Gatland: Continuity key when selecting coaching staff
Warren Gatland has stressed the importance of consistency in his backroom staff as The British & Irish Lions prepare to take on reigning world champions South Africa in 2021.
With less than a year to go until the Lions lock horns with the Springboks, thoughts are beginning to turn to who Gatland will select as his assistant coaches for next year’s series.
It will be Gatland’s first Tour to South Africa as head coach but his third overall after leading the Lions to victory in Australia in 2013 before holding New Zealand to a 1-1 draw in 2017.
And speaking on the Will Greenwood Podcast, Gatland said his experience with the Lions has taught him that continuity is key when it comes to selecting his coaching staff.
“One of the things that I’ve found really, really important is that, yes, you want to make a few changes and you want to bring some new faces and new voices in, but you don’t want a clean sweep,” Gatland said.
“You want to have some continuity because things happen pretty quickly, you have limited time in terms of preparation. You don’t want to go into a Lions tour and try and reinvent the wheel.
“Having some continuity with support staff and coaches that have been there and understand the complexities and how tough it is – that makes a big difference.
“That’s definitely something that I’ve found from 2009 to now, is having that continuity with a number of individuals makes getting up to speed a heck of a lot easier than bringing a whole new group of people that haven’t worked together with each other before, because that time, that preparation leading into those first games and leading into the Test matches is very, very limited.”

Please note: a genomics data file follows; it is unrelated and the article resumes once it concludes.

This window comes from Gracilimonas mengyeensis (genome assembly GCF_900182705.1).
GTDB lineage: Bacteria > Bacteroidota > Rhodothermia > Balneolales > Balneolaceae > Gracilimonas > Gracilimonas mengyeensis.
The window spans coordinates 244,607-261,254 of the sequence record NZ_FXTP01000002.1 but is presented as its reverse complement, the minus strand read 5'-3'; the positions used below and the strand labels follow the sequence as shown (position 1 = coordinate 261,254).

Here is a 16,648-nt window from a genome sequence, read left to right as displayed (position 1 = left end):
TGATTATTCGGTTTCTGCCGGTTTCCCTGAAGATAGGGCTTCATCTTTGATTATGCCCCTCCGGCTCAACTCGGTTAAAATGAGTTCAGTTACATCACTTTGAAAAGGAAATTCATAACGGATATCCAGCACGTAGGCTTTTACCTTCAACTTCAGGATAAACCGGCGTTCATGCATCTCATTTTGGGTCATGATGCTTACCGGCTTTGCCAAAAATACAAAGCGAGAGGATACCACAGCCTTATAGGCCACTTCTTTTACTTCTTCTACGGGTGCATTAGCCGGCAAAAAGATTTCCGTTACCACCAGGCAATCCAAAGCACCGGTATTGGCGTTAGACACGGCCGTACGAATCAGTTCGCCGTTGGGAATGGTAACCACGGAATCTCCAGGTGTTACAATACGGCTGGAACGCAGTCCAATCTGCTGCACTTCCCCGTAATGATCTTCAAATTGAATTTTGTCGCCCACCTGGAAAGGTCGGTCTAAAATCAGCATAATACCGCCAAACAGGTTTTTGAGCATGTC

Gatland took Rob Howley as his attack coach, Graham Rowntree as forwards coach and Andy Farrell as defence coach in 2013, having been an assistant coach himself in 2009.
He then retained Howley and Farrell in their positions for the 2017 Tour to New Zealand while also bringing in Steve Borthwick as forwards coach and asking Rowntree to look after the scrum.
But while Gatland confirmed he has started having conversations about next year’s Tour, he said there is still a long way to go before he is able to put his backroom team in place.
“The first step is to get clarity from unions and the bosses and then potentially club CEOs about who is available, who isn’t available,” Gatland explained to Greenwood.
“If you weren’t picking someone from an international setup and you were looking at someone from a club setup, then you’ve got to look at what’s their availability in terms of that timing of the year and they’ve got club games on and you’ve got selection meetings and all those sorts of things.
“So there’s a lot of things, a huge number of things to consider, and hopefully in the next couple of months we will be able to put all that together.”
Next year’s eight-match Tour is highly anticipated as the Lions bid to repeat their memorable 1997 success – and Gatland is looking forward to the challenge that awaits his team.
“It’s a massive challenge, we’re up against the world champions,” he added. “The last Tour was up against the world champions as well and it was the same situation in 2009.
“It is incredibly exciting and we know how passionate the South Africans are about their rugby. As was the case in New Zealand, there are no easy games and it’s incredibly tough from the get-go.
“We need to get up to speed fairly quickly and get as much preparation before the Test series. It’s incredibly exciting to tour South Africa and to see their passion for the game.”